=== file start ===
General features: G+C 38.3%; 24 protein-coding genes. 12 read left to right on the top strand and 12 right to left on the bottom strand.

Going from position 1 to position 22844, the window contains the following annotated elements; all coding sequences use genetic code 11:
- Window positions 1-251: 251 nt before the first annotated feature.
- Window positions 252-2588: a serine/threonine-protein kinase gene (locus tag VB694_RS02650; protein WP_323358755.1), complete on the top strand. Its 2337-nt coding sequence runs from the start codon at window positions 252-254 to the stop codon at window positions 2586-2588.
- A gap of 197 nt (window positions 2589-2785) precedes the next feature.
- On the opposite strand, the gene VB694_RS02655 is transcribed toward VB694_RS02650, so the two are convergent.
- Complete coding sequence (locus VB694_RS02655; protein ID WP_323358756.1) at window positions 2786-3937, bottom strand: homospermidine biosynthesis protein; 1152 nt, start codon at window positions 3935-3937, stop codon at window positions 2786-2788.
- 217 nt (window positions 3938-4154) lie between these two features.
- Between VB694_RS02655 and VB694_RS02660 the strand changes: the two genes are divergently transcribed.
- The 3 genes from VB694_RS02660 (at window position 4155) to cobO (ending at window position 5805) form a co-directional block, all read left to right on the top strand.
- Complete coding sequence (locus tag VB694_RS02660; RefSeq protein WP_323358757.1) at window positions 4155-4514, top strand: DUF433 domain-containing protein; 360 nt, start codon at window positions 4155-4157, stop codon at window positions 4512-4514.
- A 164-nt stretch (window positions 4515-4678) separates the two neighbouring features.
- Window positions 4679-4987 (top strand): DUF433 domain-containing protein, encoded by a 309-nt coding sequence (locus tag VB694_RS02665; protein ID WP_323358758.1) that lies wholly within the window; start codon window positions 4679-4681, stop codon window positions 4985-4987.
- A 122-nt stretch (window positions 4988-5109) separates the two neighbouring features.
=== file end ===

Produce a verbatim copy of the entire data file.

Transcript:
General features: G+C 38.3%; 24 protein-coding genes. 12 read left to right on the top strand and 12 right to left on the bottom strand.

Going from position 1 to position 22844, the window contains the following annotated elements; all coding sequences use genetic code 11:
- Window positions 1-251: 251 nt before the first annotated feature.
- Window positions 252-2588: a serine/threonine-protein kinase gene (locus tag VB694_RS02650; protein WP_323358755.1), complete on the top strand. Its 2337-nt coding sequence runs from the start codon at window positions 252-254 to the stop codon at window positions 2586-2588.
- A gap of 197 nt (window positions 2589-2785) precedes the next feature.
- On the opposite strand, the gene VB694_RS02655 is transcribed toward VB694_RS02650, so the two are convergent.
- Complete coding sequence (locus VB694_RS02655; protein ID WP_323358756.1) at window positions 2786-3937, bottom strand: homospermidine biosynthesis protein; 1152 nt, start codon at window positions 3935-3937, stop codon at window positions 2786-2788.
- 217 nt (window positions 3938-4154) lie between these two features.
- Between VB694_RS02655 and VB694_RS02660 the strand changes: the two genes are divergently transcribed.
- The 3 genes from VB694_RS02660 (at window position 4155) to cobO (ending at window position 5805) form a co-directional block, all read left to right on the top strand.
- Complete coding sequence (locus tag VB694_RS02660; RefSeq protein WP_323358757.1) at window positions 4155-4514, top strand: DUF433 domain-containing protein; 360 nt, start codon at window positions 4155-4157, stop codon at window positions 4512-4514.
- A 164-nt stretch (window positions 4515-4678) separates the two neighbouring features.
- Window positions 4679-4987 (top strand): DUF433 domain-containing protein, encoded by a 309-nt coding sequence (locus tag VB694_RS02665; protein ID WP_323358758.1) that lies wholly within the window; start codon window positions 4679-4681, stop codon window positions 4985-4987.
- A 122-nt stretch (window positions 4988-5109) separates the two neighbouring features.